Students from Marjory Stoneman Douglas High School walk out to the football field for 17 minutes of silence in honour of the 17 victims killed at the school on February 14. File picture: Mike Stocker/South Florida Sun-Sentinel via AP
Sometimes it is hard to see beyond the hype of a new social movement. Even legitimate, credible and important ones like the anti-gun movement sweeping across the US have a tendency to obscure and overlook factors that must be foregrounded if the movement is to make an impact.

Last week, over one million pupils took to the streets in the US, to protest against gun violence.

Under the banner “National School Walkout”, pupils took out 17 minutes from their school day to remember the murder of 14 students and three staff at Marjory Stoneman Douglas High School in Parkland, Florida.

On Saturday, another mass protest, the March for Our Lives, will take place in cities across the country.

The effort to dethrone the gun mafia in the US, led by the notorious National Rifle Association (NRA), is noble.

The school walkout and March for Our Lives is a grassroots effort; those behind the protest have refused to allow this issue to fall off the agenda.

But the pace at which this movement has sped across the US speaks to a greater reluctance to talk honestly about race and empire that lies at the heart of the gun violence debate in the US.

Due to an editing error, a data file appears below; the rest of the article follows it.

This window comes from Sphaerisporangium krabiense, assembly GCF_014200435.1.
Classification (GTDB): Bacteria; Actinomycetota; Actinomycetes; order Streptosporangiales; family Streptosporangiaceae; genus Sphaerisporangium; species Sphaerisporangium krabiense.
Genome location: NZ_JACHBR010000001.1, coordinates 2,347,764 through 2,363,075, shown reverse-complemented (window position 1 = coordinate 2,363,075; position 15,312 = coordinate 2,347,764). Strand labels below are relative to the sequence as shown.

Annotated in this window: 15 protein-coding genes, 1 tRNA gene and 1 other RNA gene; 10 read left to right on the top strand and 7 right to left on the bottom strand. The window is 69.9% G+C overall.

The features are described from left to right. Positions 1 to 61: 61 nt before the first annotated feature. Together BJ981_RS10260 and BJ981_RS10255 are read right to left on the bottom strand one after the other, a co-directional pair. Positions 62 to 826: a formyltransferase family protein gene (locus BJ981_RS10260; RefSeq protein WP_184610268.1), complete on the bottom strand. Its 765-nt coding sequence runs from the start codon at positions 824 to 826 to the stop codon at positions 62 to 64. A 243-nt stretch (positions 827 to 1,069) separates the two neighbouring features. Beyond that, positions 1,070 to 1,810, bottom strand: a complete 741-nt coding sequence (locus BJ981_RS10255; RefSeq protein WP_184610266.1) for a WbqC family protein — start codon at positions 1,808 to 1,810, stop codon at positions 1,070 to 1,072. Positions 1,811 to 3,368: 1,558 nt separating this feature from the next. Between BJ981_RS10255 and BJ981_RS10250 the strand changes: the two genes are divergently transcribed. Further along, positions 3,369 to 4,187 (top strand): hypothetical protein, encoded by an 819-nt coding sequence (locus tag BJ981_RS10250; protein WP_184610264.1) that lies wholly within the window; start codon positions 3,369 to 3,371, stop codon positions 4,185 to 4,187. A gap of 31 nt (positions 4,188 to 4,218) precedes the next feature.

It is difficult to know if the pupils behind the mass action understand that their protest is no longer an act of defiance but rather one that is rubber-stamped, endorsed and sponsored by the country’s political and social elite.

Even celebrities have come on board. George and Amal Clooney, Steven Spielberg, Oprah Winfrey, Justin Bieber and Kim Kardashian all donated tons of money to the cause.

There is nothing wrong with celebrities getting involved. But when you are deeply embedded in the political establishment and have a thunderously selective moral pointer, I’d rather you sit down and let the pupils take the lead.

For instance, how often have you heard the elite speak about the gun-induced mayhem in US inner cities or the war crimes abroad involving an arsenal of US military equipment?

Think of these celebrities’ actions as you would the South African chief executives’ winter sleep-out: an act of Mickey Mouse activism.

I am not suggesting that the battle for common sense to prevail has been won. The rules governing more strenuous background checks are not going to change overnight; civilians with assault weapons aren’t likely to give them up without a fight. This war has not yet been won.

Instead, post-Florida and the upheaval it has created, much of corporate America has sensed a shift in public sentiment towards guns and has responded to save itself.

Days before the march dozens of companies began pulling away from the NRA. What was meant to be a time of national mourning has become a time for collective amnesia and convenient corporate rebranding.

As it stands, mass shootings comprise a tiny proportion of gun-related violence and deaths in the US.

The majority of gun violence in the US impacts African-Americans. About 10 times more black children are killed by guns than white children each year. Almost 85% of black victims of homicide are killed by guns.